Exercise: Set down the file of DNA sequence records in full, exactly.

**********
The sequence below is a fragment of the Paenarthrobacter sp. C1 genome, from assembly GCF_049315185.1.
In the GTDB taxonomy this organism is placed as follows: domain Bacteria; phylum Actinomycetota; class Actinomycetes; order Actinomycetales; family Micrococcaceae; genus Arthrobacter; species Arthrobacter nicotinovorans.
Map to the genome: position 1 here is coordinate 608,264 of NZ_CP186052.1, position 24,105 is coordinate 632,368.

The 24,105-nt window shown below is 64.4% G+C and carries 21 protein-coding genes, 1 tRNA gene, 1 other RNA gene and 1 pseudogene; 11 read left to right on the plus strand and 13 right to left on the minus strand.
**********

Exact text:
The sequence below is a fragment of the Paenarthrobacter sp. C1 genome, from assembly GCF_049315185.1.
In the GTDB taxonomy this organism is placed as follows: domain Bacteria; phylum Actinomycetota; class Actinomycetes; order Actinomycetales; family Micrococcaceae; genus Arthrobacter; species Arthrobacter nicotinovorans.
Map to the genome: position 1 here is coordinate 608,264 of NZ_CP186052.1, position 24,105 is coordinate 632,368.

The 24,105-nt window shown below is 64.4% G+C and carries 21 protein-coding genes, 1 tRNA gene, 1 other RNA gene and 1 pseudogene; 11 read left to right on the plus strand and 13 right to left on the minus strand.